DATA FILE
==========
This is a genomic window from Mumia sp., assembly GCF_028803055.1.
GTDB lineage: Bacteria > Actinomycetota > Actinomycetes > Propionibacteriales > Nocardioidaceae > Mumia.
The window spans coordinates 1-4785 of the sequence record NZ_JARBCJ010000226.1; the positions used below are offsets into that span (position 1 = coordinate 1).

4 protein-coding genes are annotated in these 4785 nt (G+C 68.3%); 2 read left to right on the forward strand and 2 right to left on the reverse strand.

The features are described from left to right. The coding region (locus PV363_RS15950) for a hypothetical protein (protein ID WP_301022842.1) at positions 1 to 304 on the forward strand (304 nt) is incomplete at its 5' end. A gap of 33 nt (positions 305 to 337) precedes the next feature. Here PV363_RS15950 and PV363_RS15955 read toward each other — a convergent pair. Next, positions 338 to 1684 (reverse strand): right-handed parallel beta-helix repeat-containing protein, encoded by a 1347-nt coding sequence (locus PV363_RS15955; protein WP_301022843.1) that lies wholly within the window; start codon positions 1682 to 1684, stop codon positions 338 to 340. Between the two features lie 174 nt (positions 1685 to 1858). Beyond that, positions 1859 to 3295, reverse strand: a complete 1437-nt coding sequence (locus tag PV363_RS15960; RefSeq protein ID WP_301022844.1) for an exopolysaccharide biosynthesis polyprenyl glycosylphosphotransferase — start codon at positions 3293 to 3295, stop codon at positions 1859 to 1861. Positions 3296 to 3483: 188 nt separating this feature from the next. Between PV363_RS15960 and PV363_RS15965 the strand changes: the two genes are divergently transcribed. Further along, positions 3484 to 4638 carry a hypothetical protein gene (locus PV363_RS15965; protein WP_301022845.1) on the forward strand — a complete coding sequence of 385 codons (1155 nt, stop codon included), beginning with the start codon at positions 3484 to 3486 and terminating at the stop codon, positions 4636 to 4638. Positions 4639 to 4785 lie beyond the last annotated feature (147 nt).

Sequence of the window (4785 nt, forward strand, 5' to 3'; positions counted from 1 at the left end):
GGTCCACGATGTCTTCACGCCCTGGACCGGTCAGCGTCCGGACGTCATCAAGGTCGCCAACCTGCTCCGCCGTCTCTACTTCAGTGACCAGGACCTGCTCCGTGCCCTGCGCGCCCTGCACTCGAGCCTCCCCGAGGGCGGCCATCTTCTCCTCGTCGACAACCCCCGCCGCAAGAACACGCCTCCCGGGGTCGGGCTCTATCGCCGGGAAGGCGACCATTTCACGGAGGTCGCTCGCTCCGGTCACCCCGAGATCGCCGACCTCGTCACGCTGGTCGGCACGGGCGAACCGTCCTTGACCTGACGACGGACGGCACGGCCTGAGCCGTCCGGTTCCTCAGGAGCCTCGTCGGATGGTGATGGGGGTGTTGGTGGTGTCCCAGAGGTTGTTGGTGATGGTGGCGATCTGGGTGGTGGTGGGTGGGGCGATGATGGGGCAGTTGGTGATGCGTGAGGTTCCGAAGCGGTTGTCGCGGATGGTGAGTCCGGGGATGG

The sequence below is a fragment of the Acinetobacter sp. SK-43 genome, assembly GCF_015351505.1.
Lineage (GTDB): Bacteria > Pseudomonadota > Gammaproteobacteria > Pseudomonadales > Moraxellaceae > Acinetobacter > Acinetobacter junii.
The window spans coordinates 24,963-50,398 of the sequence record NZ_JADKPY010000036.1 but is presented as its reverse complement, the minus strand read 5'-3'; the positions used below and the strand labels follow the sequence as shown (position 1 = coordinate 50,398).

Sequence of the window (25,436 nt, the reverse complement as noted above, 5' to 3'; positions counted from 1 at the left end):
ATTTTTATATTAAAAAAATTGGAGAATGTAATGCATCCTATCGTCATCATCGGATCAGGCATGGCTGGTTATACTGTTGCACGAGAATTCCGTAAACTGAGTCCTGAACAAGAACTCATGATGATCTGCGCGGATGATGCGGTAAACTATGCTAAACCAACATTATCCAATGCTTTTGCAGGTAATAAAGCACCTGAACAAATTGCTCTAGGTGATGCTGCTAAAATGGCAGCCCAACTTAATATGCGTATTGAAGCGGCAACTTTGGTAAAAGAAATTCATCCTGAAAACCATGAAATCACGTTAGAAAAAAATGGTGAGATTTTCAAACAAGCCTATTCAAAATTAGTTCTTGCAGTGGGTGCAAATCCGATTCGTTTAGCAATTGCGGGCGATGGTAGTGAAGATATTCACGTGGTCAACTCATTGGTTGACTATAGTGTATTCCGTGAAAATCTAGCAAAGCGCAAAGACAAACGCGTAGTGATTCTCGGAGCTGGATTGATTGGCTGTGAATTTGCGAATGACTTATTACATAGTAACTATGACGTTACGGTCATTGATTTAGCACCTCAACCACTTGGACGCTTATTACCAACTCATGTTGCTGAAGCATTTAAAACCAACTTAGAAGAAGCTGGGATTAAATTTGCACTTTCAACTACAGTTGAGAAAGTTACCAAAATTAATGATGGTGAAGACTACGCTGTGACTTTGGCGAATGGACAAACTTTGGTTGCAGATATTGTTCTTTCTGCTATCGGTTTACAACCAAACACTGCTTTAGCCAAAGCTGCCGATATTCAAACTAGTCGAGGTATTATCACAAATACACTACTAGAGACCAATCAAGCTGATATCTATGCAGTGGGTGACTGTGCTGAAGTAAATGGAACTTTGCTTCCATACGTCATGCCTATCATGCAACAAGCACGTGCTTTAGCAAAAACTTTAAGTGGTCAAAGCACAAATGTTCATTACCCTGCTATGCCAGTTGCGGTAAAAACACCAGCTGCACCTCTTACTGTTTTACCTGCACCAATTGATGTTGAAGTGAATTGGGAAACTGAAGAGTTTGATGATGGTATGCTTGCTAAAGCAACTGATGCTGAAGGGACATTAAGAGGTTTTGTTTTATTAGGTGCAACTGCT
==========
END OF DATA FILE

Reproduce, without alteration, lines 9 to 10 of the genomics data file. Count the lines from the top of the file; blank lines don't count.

Lineage (GTDB): Bacteria > Pseudomonadota > Gammaproteobacteria > Pseudomonadales > Moraxellaceae > Acinetobacter > Acinetobacter junii.
The window spans coordinates 24,963-50,398 of the sequence record NZ_JADKPY010000036.1 but is presented as its reverse complement, the minus strand read 5'-3'; the positions used below and the strand labels follow the sequence as shown (position 1 = coordinate 50,398).